After this, images of the sky around Sagittarius and Cassiopeia were taken both with the 450D and 18-55mm lens, and with the 450D attached to telescope at prime focus.  M8 The Lagoon Nebula in Sagittarius and M31 were taken with telescope.  By this time, 0100hrs dew was a major factor.  The camera and lens had to be brought inside to dry off several times.  The image of M31 did not turn out well due to trouble focusing.

Many satellites were seen and a few faint shooting stars.

An out of focus image of M31.

M8 The Lagoon Nebula in Sagittarius.  It was taken with Canon 450D attached to telescope at prime focus.

Mars, 140 images stacked.

Saturn, 347 images stacked.

Tuesday, July 22, 2014


Location:  Mactaquac Provincial Park, NB, Canada

Date Time:  July 18-20, 2014

Weather:  Mostly clear but very hazy.  Warm to very hot 30 plus degrees Celsius by day, 10-13 degrees Celsius by night.  Some dew.  Generally it was felt that the viewing conditions were terrible for the most part.

Equipment:  Approximately 30 telescopes including my 8" Meade LX 200.

Attendance:  Approximately 50 SJAC and RASC members.  Approximately 150 public attendees.

Objective:  To allow the general public to view celestial objects though our telescopes.  Also, share observing stories and experiences with fellow amateur astronomers.

Report:  On Friday night set up scope on manual to observe Saturn.  The hazy sky greatly affected image in 12 mm eyepiece.  Our camping neighbors came over to view Saturn and two of its moons in both the 32 mm and 12 mm eyepieces.  Everyone expressed amazement at Saturn's rings and were very interested to hear that Saturn has 62 moons that we know of.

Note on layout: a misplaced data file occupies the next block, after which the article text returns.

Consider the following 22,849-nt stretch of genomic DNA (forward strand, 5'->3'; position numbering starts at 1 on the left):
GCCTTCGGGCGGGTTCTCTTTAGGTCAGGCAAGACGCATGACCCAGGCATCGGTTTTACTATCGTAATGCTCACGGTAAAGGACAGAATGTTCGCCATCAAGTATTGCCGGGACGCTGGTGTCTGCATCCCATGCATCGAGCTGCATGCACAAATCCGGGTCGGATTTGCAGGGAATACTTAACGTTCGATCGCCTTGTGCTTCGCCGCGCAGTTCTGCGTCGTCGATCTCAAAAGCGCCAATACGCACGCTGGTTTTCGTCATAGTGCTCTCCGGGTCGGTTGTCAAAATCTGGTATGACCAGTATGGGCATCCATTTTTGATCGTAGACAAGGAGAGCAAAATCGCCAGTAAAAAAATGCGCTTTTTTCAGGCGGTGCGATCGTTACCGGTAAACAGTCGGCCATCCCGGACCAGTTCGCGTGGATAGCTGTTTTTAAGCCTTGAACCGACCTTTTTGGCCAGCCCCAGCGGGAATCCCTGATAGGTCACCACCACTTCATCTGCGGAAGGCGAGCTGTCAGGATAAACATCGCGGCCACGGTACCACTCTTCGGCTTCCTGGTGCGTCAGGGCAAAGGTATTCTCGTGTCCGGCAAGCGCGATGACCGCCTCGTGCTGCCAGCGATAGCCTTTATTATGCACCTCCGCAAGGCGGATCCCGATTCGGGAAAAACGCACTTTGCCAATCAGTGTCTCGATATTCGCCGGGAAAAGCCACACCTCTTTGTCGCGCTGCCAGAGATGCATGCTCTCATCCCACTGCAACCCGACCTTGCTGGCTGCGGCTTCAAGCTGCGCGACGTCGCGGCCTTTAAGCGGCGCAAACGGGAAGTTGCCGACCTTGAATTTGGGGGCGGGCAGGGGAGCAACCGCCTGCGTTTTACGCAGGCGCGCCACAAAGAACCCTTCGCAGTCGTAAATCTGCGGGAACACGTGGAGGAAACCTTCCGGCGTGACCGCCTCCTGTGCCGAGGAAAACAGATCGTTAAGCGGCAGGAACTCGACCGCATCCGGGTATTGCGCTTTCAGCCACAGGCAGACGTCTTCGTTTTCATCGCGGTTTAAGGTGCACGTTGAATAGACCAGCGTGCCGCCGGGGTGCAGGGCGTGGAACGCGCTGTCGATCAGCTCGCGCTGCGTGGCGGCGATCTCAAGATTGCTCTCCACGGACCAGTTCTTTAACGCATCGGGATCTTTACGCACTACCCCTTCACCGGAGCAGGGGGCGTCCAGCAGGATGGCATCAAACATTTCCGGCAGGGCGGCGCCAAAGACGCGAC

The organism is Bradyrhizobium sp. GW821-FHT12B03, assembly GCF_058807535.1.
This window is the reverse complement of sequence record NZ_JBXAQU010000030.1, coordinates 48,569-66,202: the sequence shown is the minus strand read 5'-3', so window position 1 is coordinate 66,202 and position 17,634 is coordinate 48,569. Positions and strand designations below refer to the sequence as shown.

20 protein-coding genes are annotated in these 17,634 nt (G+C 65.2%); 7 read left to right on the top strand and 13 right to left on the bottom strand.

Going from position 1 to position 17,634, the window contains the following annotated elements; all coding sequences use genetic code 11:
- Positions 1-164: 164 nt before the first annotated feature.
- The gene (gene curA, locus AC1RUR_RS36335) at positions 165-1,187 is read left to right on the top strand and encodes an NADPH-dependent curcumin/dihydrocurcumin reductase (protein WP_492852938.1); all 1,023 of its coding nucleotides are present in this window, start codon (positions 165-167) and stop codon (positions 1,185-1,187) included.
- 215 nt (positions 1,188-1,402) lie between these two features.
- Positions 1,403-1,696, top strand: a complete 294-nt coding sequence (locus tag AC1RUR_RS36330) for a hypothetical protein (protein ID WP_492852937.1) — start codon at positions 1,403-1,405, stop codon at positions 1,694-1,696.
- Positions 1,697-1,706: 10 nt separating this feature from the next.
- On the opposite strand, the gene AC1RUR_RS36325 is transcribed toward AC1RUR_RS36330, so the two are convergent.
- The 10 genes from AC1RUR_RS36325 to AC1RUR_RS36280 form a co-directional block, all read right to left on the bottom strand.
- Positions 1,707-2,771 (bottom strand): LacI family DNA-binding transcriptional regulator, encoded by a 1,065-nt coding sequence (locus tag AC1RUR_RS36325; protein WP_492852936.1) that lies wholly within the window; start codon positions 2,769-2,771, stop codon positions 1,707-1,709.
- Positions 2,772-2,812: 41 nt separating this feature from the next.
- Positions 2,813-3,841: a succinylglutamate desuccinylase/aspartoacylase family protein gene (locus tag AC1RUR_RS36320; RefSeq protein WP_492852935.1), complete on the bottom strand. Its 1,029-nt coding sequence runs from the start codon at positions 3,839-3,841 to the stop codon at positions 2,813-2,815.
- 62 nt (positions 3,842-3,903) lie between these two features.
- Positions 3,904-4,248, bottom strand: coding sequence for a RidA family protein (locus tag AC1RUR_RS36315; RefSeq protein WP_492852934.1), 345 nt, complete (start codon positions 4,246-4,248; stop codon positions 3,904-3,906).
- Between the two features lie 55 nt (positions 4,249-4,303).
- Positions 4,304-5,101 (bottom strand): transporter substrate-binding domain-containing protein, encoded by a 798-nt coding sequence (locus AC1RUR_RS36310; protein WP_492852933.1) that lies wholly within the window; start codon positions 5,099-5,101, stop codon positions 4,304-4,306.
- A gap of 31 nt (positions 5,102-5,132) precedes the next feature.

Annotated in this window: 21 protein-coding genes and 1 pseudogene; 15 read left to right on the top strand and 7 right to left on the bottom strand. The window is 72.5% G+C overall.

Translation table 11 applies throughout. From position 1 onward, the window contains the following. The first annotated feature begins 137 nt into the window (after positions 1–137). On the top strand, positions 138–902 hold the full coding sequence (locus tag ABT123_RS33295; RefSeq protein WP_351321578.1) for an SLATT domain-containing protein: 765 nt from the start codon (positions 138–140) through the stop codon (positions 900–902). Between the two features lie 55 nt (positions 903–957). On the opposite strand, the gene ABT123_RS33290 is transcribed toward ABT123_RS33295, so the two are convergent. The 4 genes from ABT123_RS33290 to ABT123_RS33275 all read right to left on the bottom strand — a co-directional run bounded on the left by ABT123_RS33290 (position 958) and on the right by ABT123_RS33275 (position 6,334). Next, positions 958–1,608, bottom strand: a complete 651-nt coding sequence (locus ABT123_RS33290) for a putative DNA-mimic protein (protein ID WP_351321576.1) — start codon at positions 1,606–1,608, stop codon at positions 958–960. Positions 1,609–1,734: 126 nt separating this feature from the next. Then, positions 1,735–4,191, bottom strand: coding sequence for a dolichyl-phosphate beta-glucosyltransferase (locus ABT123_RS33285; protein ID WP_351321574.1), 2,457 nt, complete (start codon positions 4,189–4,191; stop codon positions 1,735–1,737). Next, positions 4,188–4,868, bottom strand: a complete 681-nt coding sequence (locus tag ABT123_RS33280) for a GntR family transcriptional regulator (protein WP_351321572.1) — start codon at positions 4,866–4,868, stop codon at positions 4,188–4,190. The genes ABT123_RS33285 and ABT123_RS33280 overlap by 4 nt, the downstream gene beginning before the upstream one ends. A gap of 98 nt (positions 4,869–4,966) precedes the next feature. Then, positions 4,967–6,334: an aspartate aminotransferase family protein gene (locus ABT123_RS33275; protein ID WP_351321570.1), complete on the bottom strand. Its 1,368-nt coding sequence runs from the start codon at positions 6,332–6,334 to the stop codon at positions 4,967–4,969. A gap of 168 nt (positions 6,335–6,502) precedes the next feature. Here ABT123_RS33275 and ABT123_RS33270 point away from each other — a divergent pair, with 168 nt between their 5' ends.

On Saturday night watched a movie that was put on by Adrian B.  It is called Fundy Tides and was filmed by a French film crew.  Approximately 70 people attended. Mike P, Chris C, Don K and others were in the show which was filmed at Fundy Park summer 2013.

Around midnight started observing with Paul O, Ed O, Mike P, Chris C, Bob.  We observed many deep sky objects in various big scopes till the Moon came up around 0245hrs.  Viewed M92, the Dumbbell Nebula, NGC 2368 and the Moon.

Has a great conversation with Paul O and Mike P about astro-imaging.  They suggested that I use my planetary imager in video mode to get more frames to stack.  This leads to more clear images.

Ed O, Mike P and I searched for Comet Catalina, which was low in the west around 0200hrs.  Mike and I thought that we seen an object that wasn't a star, but it was very hard to confirm it was a comet.